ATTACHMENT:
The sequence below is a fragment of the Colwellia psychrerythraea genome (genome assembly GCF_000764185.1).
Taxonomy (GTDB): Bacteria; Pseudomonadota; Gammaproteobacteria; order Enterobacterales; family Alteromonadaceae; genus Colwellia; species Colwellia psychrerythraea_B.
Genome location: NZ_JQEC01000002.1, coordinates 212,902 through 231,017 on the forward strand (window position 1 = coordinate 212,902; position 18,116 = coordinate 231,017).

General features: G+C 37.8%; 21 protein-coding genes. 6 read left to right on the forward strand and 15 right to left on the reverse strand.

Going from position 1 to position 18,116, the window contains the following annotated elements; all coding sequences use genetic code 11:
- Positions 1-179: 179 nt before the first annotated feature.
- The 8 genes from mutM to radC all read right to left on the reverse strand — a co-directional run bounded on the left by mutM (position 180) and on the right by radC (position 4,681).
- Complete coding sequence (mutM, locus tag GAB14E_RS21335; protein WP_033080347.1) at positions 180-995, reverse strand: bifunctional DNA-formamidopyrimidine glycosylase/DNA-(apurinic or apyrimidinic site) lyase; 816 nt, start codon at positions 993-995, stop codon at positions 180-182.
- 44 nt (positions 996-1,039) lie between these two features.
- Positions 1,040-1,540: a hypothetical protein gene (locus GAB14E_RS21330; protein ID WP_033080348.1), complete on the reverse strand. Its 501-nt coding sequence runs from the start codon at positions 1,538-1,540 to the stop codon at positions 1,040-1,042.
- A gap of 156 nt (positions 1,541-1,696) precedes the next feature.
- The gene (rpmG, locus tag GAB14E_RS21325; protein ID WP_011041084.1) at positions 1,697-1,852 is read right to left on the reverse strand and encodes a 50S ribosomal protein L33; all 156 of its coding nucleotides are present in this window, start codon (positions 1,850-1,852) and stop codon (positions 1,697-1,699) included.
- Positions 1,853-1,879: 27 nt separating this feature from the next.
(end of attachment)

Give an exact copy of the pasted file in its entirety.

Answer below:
The sequence below is a fragment of the Colwellia psychrerythraea genome (genome assembly GCF_000764185.1).
Taxonomy (GTDB): Bacteria; Pseudomonadota; Gammaproteobacteria; order Enterobacterales; family Alteromonadaceae; genus Colwellia; species Colwellia psychrerythraea_B.
Genome location: NZ_JQEC01000002.1, coordinates 212,902 through 231,017 on the forward strand (window position 1 = coordinate 212,902; position 18,116 = coordinate 231,017).

General features: G+C 37.8%; 21 protein-coding genes. 6 read left to right on the forward strand and 15 right to left on the reverse strand.

Going from position 1 to position 18,116, the window contains the following annotated elements; all coding sequences use genetic code 11:
- Positions 1-179: 179 nt before the first annotated feature.
- The 8 genes from mutM to radC all read right to left on the reverse strand — a co-directional run bounded on the left by mutM (position 180) and on the right by radC (position 4,681).
- Complete coding sequence (mutM, locus tag GAB14E_RS21335; protein WP_033080347.1) at positions 180-995, reverse strand: bifunctional DNA-formamidopyrimidine glycosylase/DNA-(apurinic or apyrimidinic site) lyase; 816 nt, start codon at positions 993-995, stop codon at positions 180-182.
- 44 nt (positions 996-1,039) lie between these two features.
- Positions 1,040-1,540: a hypothetical protein gene (locus GAB14E_RS21330; protein ID WP_033080348.1), complete on the reverse strand. Its 501-nt coding sequence runs from the start codon at positions 1,538-1,540 to the stop codon at positions 1,040-1,042.
- A gap of 156 nt (positions 1,541-1,696) precedes the next feature.
- The gene (rpmG, locus tag GAB14E_RS21325; protein ID WP_011041084.1) at positions 1,697-1,852 is read right to left on the reverse strand and encodes a 50S ribosomal protein L33; all 156 of its coding nucleotides are present in this window, start codon (positions 1,850-1,852) and stop codon (positions 1,697-1,699) included.
- Positions 1,853-1,879: 27 nt separating this feature from the next.